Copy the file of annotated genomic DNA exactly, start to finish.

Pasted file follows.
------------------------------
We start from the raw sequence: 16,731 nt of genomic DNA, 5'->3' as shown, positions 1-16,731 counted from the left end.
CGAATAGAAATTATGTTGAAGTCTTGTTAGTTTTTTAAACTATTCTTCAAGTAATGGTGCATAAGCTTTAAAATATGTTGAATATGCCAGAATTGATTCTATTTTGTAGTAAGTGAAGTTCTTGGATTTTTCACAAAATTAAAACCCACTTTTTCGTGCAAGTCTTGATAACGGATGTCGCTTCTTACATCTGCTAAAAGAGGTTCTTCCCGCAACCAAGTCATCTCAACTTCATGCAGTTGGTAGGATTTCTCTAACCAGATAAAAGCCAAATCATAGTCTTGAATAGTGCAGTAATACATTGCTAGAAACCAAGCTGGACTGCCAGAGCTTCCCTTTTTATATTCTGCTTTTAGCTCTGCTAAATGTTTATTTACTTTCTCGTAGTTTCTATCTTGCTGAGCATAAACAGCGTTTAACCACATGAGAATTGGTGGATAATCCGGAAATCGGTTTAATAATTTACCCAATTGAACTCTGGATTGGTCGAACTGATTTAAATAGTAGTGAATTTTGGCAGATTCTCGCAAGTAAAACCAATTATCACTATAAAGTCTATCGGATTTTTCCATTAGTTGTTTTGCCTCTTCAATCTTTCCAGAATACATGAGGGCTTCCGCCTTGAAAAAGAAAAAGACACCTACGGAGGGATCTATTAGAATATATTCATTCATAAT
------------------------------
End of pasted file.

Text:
We start from the raw sequence: 16,731 nt of genomic DNA, 5'->3' as shown, positions 1-16,731 counted from the left end.
CGAATAGAAATTATGTTGAAGTCTTGTTAGTTTTTTAAACTATTCTTCAAGTAATGGTGCATAAGCTTTAAAATATGTTGAATATGCCAGAATTGATTCTATTTTGTAGTAAGTGAAGTTCTTGGATTTTTCACAAAATTAAAACCCACTTTTTCGTGCAAGTCTTGATAACGGATGTCGCTTCTTACATCTGCTAAAAGAGGTTCTTCCCGCAACCAAGTCATCTCAACTTCATGCAGTTGGTAGGATTTCTCTAACCAGATAAAAGCCAAATCATAGTCTTGAATAGTGCAGTAATACATTGCTAGAAACCAAGCTGGACTGCCAGAGCTTCCCTTTTTATATTCTGCTTTTAGCTCTGCTAAATGTTTATTTACTTTCTCGTAGTTTCTATCTTGCTGAGCATAAACAGCGTTTAACCACATGAGAATTGGTGGATAATCCGGAAATCGGTTTAATAATTTACCCAATTGAACTCTGGATTGGTCGAACTGATTTAAATAGTAGTGAATTTTGGCAGATTCTCGCAAGTAAAACCAATTATCACTATAAAGTCTATCGGATTTTTCCATTAGTTGTTTTGCCTCTTCAATCTTTCCAGAATACATGAGGGCTTCCGCCTTGAAAAAGAAAAAGACACCTACGGAGGGATCTATTAGAATATATTCATTCATAAT